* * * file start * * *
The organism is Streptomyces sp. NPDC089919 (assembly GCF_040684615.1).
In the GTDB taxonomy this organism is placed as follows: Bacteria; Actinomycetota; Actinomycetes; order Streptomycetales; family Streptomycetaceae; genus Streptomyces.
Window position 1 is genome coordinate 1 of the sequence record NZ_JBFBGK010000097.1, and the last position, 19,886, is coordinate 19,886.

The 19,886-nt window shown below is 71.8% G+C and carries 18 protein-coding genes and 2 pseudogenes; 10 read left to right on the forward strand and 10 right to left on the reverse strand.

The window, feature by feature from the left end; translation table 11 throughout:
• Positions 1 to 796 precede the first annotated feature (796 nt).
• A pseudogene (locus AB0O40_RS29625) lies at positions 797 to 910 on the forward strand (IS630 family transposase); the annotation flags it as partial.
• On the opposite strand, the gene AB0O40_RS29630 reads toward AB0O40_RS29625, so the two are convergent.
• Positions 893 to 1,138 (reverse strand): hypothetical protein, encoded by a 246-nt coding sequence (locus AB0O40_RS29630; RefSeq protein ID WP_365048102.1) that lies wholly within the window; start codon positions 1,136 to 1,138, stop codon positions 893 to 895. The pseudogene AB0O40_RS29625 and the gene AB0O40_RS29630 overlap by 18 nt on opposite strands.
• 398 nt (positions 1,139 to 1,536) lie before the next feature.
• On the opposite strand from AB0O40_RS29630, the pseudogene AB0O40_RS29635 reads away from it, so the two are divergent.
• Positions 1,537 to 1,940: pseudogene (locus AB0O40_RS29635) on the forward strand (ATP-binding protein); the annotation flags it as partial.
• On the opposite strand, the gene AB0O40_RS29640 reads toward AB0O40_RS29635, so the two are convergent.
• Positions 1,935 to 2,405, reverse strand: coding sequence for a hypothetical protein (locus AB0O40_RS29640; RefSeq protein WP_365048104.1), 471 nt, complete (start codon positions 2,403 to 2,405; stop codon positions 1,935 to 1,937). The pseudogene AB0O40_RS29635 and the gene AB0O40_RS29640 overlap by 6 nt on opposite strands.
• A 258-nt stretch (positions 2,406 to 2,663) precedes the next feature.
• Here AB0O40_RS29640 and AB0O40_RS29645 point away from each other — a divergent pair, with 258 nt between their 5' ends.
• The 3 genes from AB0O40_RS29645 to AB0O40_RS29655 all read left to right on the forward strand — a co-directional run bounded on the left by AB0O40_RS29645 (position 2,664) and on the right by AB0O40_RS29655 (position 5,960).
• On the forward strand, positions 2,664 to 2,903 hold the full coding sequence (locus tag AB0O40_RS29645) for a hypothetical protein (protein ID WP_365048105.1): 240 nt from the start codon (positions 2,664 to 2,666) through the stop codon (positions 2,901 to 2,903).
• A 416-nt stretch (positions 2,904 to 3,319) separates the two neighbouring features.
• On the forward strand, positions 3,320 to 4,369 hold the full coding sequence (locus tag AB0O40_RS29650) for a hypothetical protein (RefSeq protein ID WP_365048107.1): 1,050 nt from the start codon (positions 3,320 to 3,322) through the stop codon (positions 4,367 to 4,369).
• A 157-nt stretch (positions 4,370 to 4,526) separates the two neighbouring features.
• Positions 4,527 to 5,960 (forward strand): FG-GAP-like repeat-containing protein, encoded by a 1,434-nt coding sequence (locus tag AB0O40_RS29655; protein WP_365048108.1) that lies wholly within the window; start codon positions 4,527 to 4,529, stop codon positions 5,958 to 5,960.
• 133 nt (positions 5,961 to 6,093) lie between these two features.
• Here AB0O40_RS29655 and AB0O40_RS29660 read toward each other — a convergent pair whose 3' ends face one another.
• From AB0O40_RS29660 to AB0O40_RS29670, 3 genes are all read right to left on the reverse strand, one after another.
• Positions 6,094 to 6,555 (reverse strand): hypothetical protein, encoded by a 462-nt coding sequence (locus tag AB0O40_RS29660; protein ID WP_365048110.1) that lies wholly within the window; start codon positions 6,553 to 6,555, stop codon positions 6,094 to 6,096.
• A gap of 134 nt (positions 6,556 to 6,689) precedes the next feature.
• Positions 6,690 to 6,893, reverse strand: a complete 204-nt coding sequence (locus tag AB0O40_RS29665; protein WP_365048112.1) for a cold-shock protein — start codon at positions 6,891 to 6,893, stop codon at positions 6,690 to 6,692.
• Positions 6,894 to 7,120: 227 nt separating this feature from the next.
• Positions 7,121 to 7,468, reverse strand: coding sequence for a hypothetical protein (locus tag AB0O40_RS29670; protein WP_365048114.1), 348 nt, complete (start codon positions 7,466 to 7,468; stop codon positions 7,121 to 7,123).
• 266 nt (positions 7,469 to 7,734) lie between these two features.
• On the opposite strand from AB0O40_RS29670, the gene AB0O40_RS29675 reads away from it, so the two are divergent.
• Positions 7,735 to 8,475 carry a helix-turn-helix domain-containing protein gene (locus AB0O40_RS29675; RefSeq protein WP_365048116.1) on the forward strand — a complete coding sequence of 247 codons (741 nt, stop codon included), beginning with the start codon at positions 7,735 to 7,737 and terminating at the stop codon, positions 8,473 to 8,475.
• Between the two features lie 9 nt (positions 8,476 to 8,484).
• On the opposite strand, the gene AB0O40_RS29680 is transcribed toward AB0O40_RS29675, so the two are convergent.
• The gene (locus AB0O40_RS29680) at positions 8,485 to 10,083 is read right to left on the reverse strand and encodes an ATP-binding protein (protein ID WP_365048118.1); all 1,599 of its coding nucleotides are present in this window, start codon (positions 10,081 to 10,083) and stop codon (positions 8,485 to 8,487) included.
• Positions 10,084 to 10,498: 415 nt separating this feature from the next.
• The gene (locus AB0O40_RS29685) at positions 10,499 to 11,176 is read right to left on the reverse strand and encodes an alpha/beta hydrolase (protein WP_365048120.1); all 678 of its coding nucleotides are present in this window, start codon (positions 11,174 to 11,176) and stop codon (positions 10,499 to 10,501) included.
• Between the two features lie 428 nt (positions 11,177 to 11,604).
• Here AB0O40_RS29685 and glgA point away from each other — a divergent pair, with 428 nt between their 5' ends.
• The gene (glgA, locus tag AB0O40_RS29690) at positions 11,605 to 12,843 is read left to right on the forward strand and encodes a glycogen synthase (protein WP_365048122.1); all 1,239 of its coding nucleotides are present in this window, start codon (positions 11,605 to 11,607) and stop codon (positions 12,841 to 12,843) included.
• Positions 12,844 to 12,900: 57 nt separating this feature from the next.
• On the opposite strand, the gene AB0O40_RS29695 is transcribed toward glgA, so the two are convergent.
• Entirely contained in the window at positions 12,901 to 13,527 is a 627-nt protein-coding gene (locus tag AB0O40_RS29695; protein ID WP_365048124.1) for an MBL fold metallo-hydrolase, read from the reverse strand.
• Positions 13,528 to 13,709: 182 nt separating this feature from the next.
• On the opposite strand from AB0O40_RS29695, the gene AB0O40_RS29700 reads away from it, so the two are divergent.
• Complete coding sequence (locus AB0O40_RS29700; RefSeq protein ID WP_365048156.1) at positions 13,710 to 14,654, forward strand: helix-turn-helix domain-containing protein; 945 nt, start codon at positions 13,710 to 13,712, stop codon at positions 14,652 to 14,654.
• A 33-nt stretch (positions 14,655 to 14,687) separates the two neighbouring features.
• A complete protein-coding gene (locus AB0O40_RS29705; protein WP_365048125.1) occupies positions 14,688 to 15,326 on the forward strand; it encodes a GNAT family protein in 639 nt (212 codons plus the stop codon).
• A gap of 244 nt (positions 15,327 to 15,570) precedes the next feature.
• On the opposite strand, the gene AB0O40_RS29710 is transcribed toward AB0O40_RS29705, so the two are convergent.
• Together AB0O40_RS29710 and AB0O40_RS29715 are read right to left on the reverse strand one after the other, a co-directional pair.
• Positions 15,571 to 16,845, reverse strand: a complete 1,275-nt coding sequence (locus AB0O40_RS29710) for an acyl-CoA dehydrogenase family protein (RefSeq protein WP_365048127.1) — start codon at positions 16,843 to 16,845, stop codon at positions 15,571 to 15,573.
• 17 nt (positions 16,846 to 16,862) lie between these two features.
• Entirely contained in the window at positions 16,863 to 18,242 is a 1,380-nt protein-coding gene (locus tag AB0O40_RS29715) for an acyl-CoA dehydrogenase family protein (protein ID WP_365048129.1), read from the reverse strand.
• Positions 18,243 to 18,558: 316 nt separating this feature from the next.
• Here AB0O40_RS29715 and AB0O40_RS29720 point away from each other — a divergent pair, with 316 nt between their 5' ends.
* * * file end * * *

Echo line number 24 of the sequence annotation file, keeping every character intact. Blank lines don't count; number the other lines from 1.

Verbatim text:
• Here AB0O40_RS29655 and AB0O40_RS29660 read toward each other — a convergent pair whose 3' ends face one another.